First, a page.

Aafia Siddiqui’s sister: Nobody in our family has even heard her voice for past 5 years

Aafia Siddiqui’s sister: Nobody in our family has even heard her voice for past 5 years

HÜDA PAR Istanbul Provincial Presidency held an online international panel regarding Aafia Siddiqui, a Pakistani neuroscientist convicted by a US court on the charge of alleged shooting at army and FBI officers while in custody in Afghanistan.

Speaking at the panel, Fowzia Siddiqui, sister of Aafia, called on all Muslims to join the efforts to raise the voice for Aafia.

“On March 20, 21, it is going to be 18 years that Afia has been away from her family. She's been locked up, with no contact whatsoever. This March will become for the past 5 years that nobody in Afia’s family has even heard her voice. No phone call, no communication nothing,” Fowzia Siddiqui said.

Underlining that the condition of the prison where Aafia is being held has become very dire after the coronavirus pandemic, Fowzia Siddiqui said that the prisoners were locked up in the gym in isolation as if everybody was positive and they were just thrown sandwiches and bottles of water.

Drawing attention to the deadly winter storm that has recently swept Texas, Fowzia Siddiqui went on to say: “Some of the prisoners who were there and they managed to contact their family said that it is as if they are sitting in an icy grave waiting for death. That is how horrible the condition was over there. Yet we, as a nation, as a whole, and as human beings don't speak for these people. And we felt bad for those that were in their houses who had blankets to cover themselves up, who had a family to cuddle up and get warmed. We always raised our voices for them and sent us sympathies, but we never thought of these people.”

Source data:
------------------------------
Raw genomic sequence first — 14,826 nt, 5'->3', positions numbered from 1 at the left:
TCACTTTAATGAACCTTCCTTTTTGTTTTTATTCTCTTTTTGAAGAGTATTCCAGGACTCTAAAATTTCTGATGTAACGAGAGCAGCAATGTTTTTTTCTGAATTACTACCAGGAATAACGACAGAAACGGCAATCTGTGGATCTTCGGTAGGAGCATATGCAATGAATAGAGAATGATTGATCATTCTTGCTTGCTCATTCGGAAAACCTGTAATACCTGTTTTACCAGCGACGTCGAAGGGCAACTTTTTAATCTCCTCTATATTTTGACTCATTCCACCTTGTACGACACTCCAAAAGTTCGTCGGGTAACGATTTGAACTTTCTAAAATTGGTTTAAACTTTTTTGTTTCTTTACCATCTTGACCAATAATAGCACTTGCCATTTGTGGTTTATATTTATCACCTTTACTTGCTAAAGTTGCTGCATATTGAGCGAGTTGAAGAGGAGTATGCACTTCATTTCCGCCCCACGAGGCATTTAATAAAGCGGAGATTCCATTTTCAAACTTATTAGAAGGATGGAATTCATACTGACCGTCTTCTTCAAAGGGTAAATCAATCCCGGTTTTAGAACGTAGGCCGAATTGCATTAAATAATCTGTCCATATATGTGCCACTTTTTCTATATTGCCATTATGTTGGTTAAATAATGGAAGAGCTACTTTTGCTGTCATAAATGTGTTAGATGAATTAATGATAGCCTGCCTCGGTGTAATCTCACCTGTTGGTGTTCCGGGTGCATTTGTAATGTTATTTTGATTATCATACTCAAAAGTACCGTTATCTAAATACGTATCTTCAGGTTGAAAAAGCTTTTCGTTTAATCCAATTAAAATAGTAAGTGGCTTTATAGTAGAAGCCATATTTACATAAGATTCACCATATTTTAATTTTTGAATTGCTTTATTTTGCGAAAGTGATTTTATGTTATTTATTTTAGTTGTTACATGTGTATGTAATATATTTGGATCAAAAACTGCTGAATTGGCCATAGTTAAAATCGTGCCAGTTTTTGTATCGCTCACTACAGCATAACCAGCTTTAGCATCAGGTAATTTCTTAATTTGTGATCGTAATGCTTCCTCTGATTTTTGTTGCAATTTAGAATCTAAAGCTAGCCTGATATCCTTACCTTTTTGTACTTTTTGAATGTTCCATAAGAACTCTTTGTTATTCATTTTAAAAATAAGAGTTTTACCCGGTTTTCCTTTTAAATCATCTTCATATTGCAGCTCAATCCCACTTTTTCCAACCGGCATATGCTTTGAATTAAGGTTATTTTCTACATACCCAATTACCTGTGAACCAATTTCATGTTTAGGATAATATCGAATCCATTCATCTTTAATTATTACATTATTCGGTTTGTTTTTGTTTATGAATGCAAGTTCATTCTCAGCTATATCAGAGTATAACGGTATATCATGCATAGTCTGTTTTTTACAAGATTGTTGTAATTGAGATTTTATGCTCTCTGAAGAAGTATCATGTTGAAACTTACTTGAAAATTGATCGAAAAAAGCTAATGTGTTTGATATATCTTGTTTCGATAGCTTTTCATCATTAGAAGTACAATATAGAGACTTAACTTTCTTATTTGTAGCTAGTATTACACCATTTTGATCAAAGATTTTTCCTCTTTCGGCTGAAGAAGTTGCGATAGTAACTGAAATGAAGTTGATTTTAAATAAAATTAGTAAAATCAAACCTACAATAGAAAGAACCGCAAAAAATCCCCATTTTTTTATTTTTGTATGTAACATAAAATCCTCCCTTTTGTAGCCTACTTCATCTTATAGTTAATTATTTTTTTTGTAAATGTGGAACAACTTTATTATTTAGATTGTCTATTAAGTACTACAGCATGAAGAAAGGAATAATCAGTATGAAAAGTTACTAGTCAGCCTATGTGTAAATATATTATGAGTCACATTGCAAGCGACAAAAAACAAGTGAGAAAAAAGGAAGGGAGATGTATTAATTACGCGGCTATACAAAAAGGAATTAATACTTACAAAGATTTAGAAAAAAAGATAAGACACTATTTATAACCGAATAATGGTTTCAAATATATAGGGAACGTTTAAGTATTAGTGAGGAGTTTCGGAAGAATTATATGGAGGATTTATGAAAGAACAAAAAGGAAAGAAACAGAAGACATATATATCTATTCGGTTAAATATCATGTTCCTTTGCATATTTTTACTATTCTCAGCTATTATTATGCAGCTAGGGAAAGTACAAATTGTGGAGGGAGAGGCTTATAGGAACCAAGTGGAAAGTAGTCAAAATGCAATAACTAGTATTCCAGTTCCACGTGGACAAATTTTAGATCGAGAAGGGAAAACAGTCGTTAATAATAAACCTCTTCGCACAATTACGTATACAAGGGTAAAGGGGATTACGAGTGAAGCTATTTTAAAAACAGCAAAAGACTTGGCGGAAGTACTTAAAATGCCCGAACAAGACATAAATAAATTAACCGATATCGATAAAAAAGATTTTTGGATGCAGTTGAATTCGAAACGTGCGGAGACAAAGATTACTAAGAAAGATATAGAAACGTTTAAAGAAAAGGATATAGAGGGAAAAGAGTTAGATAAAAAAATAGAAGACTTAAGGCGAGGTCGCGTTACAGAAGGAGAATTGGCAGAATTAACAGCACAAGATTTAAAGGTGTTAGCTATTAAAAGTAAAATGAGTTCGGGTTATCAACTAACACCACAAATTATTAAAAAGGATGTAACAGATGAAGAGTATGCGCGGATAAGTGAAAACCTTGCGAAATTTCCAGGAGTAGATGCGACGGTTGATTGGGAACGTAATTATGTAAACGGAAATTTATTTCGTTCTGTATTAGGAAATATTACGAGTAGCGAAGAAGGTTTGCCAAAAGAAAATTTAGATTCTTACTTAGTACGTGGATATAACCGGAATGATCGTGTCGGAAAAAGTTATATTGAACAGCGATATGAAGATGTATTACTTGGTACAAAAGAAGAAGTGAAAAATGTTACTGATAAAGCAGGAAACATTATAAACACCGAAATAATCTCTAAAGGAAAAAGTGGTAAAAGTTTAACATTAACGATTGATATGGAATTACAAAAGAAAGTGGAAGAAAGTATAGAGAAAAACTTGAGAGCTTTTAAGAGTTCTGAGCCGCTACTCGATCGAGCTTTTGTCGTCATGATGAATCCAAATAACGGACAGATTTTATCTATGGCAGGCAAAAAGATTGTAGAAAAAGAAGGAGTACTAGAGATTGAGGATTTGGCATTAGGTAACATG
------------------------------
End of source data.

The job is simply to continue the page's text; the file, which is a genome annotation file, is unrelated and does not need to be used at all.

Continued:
Who is Aafia Siddiqui?

Aafia Siddiqui is a Pakistani neuroscientist with degrees from MIT and Brandeis University who was convicted by a US court on the charge of alleged shooting at army and FBI officers while in custody in Afghanistan.

She is serving an 86-year sentence at the Federal Medical Center, Carswell in Fort Worth, Texas.

Siddiqui was born in Pakistan to a Muslim family. In 1990, she went to study in the United States and obtained a Ph.D. in neuroscience from Brandeis University in 2001. She returned to Pakistan for a time following the 9/11 attacks and again in 2003 during the war in Afghanistan. After his arrest and interrogation under torture, Khalid Sheikh Muhammad allegedly named her a courier and financier for Al-Qaeda, and she was placed on the FBI Seeking Information – Terrorism list; she remains the only woman to have been featured on the list. Around this time, she and her three children disappeared in Pakistan.

Five years later, she was arrested by Afghan police in Ghazni province and held for questioning by the FBI.

Siddiqui was accused of attempting murder of U.S. nationals serving in Afghanistan and their Afghan counterparts at a police detachment in Ghazni.

On 4 August 2008, Siddiqui was placed on an FBI jet and flown to New York City after the Afghan government granted extradition to the United States for trial.

The trial lasted 14 days with the jury deliberating for three days before reaching a verdict. On 3 February 2010, Siddiqui was found guilty of two counts of attempted murder, armed assault, using and carrying a firearm, and three counts of assault on US officers and employees. After jurors found Siddiqui guilty, she exclaimed: "This is a verdict coming from Israel, not America. That's where the anger belongs."

Aafia Siddiqui is now held at Carswell detention facility in Fort Worth, Texas.

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